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Great grandmother Elsa Guerra lives healthy to take care of others

Sara Nora Koust
Elsa Guerra at Cooking Matters.

Elsa Guerra has experienced several serious health scares. But it never stopped her from taking care of others. Today, she’s a great grandmother, and teaches Bay Area residents about nutrition for the non-profit 18 Reasons, working to empower low-income earners through cooking cheap, nutritious, and delicious food.

Elsa Guerra never really learned to cook in the first few decades of her life. As a child, she grew up with maids and traveled back and forth between her native Mexico and Guatemala. Mainly because of her father.

“He was like a wandering Jew,” she says, “although he was no Jew! Business family. Then he would start a business there, and we’d live there for a while. Then we'd go back to Mexico. It's hard to know where you belong.”

When Elsa was 20 years old, she came to the U.S. from Guatemala with her former husband. She moved to San Francisco in the middle of the 1960s. That’s where she developed a sense of belonging, gained a degree from UC Berkeley, and raised a family. It was also around that time cooking became a huge part of her life, as she began to experiment with making healthy, homemade meals for her children.

Finding motivation in health concerns

On February 17, 2005, everything turned upside down. Elsa was diagnosed with breast cancer, a disease that affects one out of eight women in the U.S. Elsa fought the cancer. She received treatment, consumed lots of salmon and broccoli, and made sure to exercise regularly.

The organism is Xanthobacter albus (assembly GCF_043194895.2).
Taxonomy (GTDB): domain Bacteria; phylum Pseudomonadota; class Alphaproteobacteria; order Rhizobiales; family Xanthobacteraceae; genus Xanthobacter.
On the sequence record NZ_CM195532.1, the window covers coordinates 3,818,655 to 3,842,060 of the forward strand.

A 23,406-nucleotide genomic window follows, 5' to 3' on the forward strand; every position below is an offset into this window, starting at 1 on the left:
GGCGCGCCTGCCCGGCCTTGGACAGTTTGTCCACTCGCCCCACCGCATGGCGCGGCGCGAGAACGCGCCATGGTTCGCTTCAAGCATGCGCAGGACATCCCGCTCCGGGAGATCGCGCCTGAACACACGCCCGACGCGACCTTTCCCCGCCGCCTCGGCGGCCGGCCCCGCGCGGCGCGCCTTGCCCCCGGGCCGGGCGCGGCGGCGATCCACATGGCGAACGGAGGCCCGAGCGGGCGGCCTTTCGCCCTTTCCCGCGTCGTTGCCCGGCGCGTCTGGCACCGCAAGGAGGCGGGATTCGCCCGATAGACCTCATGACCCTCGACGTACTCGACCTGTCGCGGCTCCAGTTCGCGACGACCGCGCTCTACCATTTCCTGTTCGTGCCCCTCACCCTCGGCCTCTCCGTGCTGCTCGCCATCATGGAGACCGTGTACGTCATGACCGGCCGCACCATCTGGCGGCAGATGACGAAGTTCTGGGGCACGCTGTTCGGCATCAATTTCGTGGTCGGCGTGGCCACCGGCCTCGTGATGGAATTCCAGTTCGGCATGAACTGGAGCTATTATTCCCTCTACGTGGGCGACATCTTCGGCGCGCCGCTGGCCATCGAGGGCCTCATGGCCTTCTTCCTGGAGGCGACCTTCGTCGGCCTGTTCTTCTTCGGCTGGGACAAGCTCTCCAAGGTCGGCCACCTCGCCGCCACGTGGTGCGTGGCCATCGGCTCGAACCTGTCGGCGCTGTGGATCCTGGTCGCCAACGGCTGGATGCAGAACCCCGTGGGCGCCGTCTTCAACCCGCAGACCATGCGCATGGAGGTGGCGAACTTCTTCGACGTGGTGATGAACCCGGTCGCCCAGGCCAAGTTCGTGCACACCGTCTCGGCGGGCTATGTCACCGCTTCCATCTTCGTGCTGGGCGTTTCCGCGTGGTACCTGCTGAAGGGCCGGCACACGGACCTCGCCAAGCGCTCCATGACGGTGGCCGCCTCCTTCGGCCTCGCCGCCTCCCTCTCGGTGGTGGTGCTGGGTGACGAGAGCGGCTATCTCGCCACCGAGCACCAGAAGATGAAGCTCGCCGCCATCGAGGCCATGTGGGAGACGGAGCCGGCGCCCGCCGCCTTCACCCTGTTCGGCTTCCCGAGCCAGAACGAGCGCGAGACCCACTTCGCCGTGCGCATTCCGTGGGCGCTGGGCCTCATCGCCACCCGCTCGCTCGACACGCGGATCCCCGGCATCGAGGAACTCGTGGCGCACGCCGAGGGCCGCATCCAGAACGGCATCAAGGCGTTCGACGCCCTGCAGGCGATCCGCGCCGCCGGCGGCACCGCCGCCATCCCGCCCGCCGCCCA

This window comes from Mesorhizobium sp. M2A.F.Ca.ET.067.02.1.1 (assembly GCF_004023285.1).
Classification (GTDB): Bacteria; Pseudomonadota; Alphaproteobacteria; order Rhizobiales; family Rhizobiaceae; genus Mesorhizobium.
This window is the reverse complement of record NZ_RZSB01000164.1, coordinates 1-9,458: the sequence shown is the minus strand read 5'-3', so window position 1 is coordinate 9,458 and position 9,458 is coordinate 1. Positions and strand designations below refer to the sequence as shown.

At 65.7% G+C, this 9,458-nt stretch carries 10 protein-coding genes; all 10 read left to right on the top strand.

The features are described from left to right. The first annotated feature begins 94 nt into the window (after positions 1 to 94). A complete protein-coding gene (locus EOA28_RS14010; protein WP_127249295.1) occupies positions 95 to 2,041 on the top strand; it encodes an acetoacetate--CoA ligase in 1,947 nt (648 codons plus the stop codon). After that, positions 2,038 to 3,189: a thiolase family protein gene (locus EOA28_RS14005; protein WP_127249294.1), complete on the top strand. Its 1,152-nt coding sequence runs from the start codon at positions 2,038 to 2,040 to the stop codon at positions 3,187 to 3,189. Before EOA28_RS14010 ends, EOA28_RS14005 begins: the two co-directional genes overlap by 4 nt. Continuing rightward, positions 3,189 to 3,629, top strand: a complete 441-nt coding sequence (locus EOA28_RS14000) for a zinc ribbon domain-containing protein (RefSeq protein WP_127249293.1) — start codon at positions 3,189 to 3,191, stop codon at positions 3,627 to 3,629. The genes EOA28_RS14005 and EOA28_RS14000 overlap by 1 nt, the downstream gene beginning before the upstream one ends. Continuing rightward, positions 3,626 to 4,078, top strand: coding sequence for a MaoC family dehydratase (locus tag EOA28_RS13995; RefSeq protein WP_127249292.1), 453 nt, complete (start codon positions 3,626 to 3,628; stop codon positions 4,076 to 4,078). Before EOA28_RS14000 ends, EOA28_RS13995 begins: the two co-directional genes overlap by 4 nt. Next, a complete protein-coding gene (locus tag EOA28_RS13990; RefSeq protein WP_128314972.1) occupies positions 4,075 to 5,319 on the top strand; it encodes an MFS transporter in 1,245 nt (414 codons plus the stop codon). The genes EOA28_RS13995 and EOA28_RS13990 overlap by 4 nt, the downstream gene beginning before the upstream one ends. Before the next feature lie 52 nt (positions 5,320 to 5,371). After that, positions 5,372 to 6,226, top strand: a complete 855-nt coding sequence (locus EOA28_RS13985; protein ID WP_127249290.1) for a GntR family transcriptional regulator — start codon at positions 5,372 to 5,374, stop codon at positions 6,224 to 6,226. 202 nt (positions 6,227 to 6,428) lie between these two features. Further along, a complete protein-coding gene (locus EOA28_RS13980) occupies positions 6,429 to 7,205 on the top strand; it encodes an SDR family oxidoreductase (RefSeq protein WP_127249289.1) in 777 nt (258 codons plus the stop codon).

She recovered, got healthy, and moved on. But then, seven years later, she had another physical trauma. This time, it was a heart attack. Her dad had his first when he was 47. He died of one when he was 53.

“That really put me into thinking that I wanted to eat better,” says Elsa. “Even though I thought I was already eating good.”

So she did eat healthier. And, again, she managed to get recover. She’s learned to pay attention to her body because, she says, “If you are not healthy you cannot take care of anybody else.”

Credit Sara Nora Koust / KALW
Elsa Guerra to the left and Esteban Romero in the middle.

And that is exactly what she loves to do.

Teaching others to live their best lives

Today, Elsa teaches Bay Area residents about nutrition for the non-profit 18 Reasons. She serves as a health promoter for the free program called Cooking Matters, which works to empower low-income earners through cooking affordable, healthy food.

Elsa never received a formal education in nutrition. She says having children, grandchildren, and great-grandchildren is her main background when it comes to cooking. But the program trained her, expanding her understanding of the science of food, and now she’s taught more than 250 people.

One of her students is Claina Lopez. She’s a single mom, who says she’s mainly attending the program because of her daughter and son. She wants to learn more about nutrition in order to be there for them as long as possible.

“That’s one thing I had set up in my mind,” she says. “This is not a diet. This is what you’re going to do for the rest of your life if you want to live longer and in good health.”

Credit Sara Nora Koust / KALW
Elsa Guerra is instructing the students.

She doesn’t need to look any further than Elsa Guerra. The great grandmother is healthy, happy, and still experimenting with homemade meals for the growing number of people in her life.

Crosscurrents Health